There had to be one Beatles album eh? It could have been Revolver, Rubber Soul, Magical Mystery Tour, Sgt Pepper's or Abbey Road, but if I marooned on a desert island Crusoe-style with only one Beatles album for company, I'd probably pick this one. While it's basically the total opposite of their other albums in its disjointed and eclectic nature, it's for me an album which is greater than the sum of its parts. I think I'll throw in that whole 'it's the sound of the band splitting up' cliche too (seeing as many of these songs are solo compositions). It's a gigantic labyrinth of an album, finding the Beatles dispensing with the psychedelic sheen of their last few works in favour of a more lo-fi and raw sound and an album which incorporates so many styles and moods, such as ska (Revolution 1), country (Don't Pass Me By), folk (Dear Prudence), blues-rock (Yer Blues), hard rock (Helter Skelter), sound collages (Revolution 9), you get the picture. Basically, if you haven't already, give it a go for crap's sake. Sure, it's an album which lacks the sense of unity of, say, Abbey Road, but the dazzlingly eclectic approach taken here makes for easily the most fascinatingly experimental and (in places) dark Beatles record - even if this results in with the odd miss, whatever low-points there may be a re more than made up for by the highlights; written and executed as they are with typical panache.
The best bits: Happiness Is a Warm Gun, Everybody's Got Something To Hide Except For Me and My Monkey, Long Long Long

28. Human League - Dare (1981)

By 1981, the Human League had released two admirably profound and ambitious enough albums, but to no effect in terms of chart payout. After splitting the original lineup, singer Philip Oakley brought two teenage backing vocalists on board (Joanne Cathrell and Susan Sulley) and, with an arsenal of synthesizers, took to the studio without much hope. What resulted was an album that sold by the continent-load; a smash hit against all the odds and one of the first albums to be recorded entirely on synth. Although it's easy to dismiss as unabashed synthpop, it certainly does maintain shades of the Human League's artier, earlier albums (a prime example of this being on the aptly entitled Darkness), but while the more experimental ethics behind their earlier releases had been virtually disregarded by Oakley and his co-writers on the record, pop melodies play more of a part in the song structures here. Sure, synthesizers and drum machines have become more advanced since then (Do Or Die sounds like the soundtrack for a Snes game in places), but for a start that adds to the charm and, secondly, rarely has a band manipulated machinery in the studio and yielded such infectious, melodic and emotional results. One of the most important pop albums of all time, and definitely one of the best too.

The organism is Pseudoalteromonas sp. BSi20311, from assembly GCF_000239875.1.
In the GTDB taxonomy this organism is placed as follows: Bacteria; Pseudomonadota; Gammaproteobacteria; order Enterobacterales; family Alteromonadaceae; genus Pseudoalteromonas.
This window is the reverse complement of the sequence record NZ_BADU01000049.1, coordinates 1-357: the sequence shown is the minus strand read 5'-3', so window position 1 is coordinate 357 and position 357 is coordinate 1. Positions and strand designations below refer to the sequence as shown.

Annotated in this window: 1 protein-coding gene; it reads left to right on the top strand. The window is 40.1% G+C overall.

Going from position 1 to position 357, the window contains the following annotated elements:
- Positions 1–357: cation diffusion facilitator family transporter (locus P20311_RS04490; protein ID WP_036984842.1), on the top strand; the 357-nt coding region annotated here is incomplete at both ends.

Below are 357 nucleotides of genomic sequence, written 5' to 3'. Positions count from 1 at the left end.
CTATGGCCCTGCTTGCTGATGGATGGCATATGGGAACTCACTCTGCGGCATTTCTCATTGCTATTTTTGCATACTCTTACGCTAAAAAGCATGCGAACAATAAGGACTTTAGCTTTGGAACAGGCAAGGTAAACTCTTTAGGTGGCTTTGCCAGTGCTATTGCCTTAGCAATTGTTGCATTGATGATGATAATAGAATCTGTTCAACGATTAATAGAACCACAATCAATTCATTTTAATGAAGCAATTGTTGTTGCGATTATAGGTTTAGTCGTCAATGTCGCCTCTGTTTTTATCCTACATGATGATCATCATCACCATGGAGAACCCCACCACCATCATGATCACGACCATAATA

The best bits: Open Your Heart, Darkness, Don't You Want Me

27. Love - Forever Changes (1967)

One of those albums which barely made a dent in the charts upon its initial release, but has had its reputation grow significantly down the years. Here is where the more electric, harder-rocking edge on Love's music gives way for a much more gentle and contemplative sound, with an album dominated by some of the finest acoustic guitar-work ever and some beautiful orchestrations to back it up. All this is tied together majestically by Arthur Lee's terrific voice, resulting in a truly essential album which merges baroque pop, psychedelia and folk-rock. It's another one you probably already have if you're reading this (if that's not the case, what are you waiting for?!).
The best bits: Alone Again Or, Andmoreagain, the Red Telephone

Last edited by Bulldog; 03-14-2009 at 12:38 PM.
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Old 03-13-2009, 03:31 PM   #118 (permalink)
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lol now it's getting serious..
in short, I CONCUR. I think White Album would be my desert island Beatles disc aswell, it's just the most logical choice. No pic for Forever Changes mate
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Old 03-17-2009, 07:40 AM   #119 (permalink)
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Crikey, I almost forgot about this thread.

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lol now it's getting serious..
in short, I CONCUR. I think White Album would be my desert island Beatles disc aswell, it's just the most logical choice. No pic for Forever Changes mate
Gotta love the White Album eh. I actually quite liked that Revolution book on it (I forget who it was by) - a bit too impartial and opinionated, sure, but a good read nonetheless. Oh, and if any Beatles anoraks out there have the White Album demos and outtakes on MP3 drop us a line eh

If I'm not really doing much else, I'll do the next load of albums later today. Stay tuned!
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Old 03-17-2009, 08:21 AM   #120 (permalink)
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Love fully delivered on their masterpiece like a vintage wine, then quickly soured. Their first two releases also had some strong material, but this was perfect.